Choosing a photographer can be a bit of a minefield, especially when it comes to choosing one to photograph your precious newborn baby.
No doubt you'll have seen many beautiful images of sleeping babies curled up in various props and wearing adorable little outfits. It may seem like they've just been plopped into a bucket or a basket but the truth is, there is a huge amount of time and skill that goes into creating these images. So how do you go about finding a photographer to create these images for you?
When you are looking for a baby photographer, there are several things to look out for.
•Style - Take a look at the photographer's portfolio to see the kind of images they produce. All photographers have a different style so try to pick someone who produces work that you like.
•Quality - Does the photographer produce consistently good images? Are they will lit and in focus?
•Posing - How are the babies posed? Do they look comfortable? If a baby's arms or head are resting on the edge of the prop, there should be plenty of padding, they should never, ever be directly on the edge of a bucket, basket, crate etc. Are their arms and legs inside the prop? Having arms or legs can be uncomfortable and leave the baby unbalanced and certain positions can affect their circulation.
•Insurance - This is huge point! Please don't ever hand your baby over to a photographer who isn't insured.
•Professional memberships - Are they a member of a professional body specifically for newborn photographers? Choosing a photographer who is a member of BANPAS (Baby and Newborn Photographers Association) means you can be certain that the photographer is insured and has also demonstrated the ability to work safely and competently.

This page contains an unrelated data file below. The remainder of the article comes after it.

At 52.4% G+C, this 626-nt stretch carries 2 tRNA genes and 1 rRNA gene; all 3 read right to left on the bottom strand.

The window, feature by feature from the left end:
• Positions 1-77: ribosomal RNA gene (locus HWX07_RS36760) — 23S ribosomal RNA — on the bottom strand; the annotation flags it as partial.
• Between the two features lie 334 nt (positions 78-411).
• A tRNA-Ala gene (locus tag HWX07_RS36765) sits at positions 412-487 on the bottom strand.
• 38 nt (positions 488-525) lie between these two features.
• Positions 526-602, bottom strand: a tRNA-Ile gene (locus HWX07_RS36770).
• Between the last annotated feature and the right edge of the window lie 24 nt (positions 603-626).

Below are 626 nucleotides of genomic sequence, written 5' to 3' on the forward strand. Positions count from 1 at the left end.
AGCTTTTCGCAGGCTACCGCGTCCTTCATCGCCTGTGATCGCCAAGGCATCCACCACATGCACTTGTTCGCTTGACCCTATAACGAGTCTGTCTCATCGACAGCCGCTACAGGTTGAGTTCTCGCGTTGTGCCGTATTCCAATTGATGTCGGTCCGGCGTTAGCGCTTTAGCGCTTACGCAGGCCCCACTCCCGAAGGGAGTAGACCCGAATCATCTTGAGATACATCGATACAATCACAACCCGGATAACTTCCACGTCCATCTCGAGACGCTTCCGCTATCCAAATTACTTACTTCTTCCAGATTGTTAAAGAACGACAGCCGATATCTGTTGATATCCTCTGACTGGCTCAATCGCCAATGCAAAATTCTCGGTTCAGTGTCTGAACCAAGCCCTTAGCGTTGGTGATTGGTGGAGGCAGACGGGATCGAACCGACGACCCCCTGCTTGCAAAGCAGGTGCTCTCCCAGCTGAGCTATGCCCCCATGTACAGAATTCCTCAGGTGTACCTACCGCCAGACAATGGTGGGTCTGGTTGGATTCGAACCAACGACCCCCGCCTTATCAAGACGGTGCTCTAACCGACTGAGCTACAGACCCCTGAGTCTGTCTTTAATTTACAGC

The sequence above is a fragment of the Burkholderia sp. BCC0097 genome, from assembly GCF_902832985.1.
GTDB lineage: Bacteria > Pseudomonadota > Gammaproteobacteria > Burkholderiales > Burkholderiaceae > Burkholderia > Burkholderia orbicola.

•Safety - Does the photographer work safely? There is a saying that the camera never lies but I know that Photoshop is a prolific fibber. Many of the images you see will be composites, ie photos made up from more than one image that are clever combined in post production to make it look like one image. This is typically used for the lovely head in hands shot and babies in hammocks (babies shouldn't ever actually be suspended). If a baby is placed in a prop, such as a bucket or a basket, there should be a spotter next to the baby at all times.
A final thing to look out for when looking at the work of newborn photographers is the baby's skin. Babies need to be kept very warm during their shoot in order to help them sleep (and let's face it, no one particularly likes to be cold). If a baby has mottled skin it means they are cold so if you see this in a newborn image, it's very possible that the photographer doesn't understand the need for the baby to be warm.
This great blog post by BANPAS explains a few more things in greater detail http://banpasparents.blogspot.co.uk/p/are-you-working-safely.html
In the image below, baby's mum is to the right of the image with one hand on the back of the basket and her other hand next to his head. Her hands were edited out in Photoshop.
In this image, it appears that little Sophie is being held in the air. In reality, she is lying safely on a beanbag with her dad's hands around her.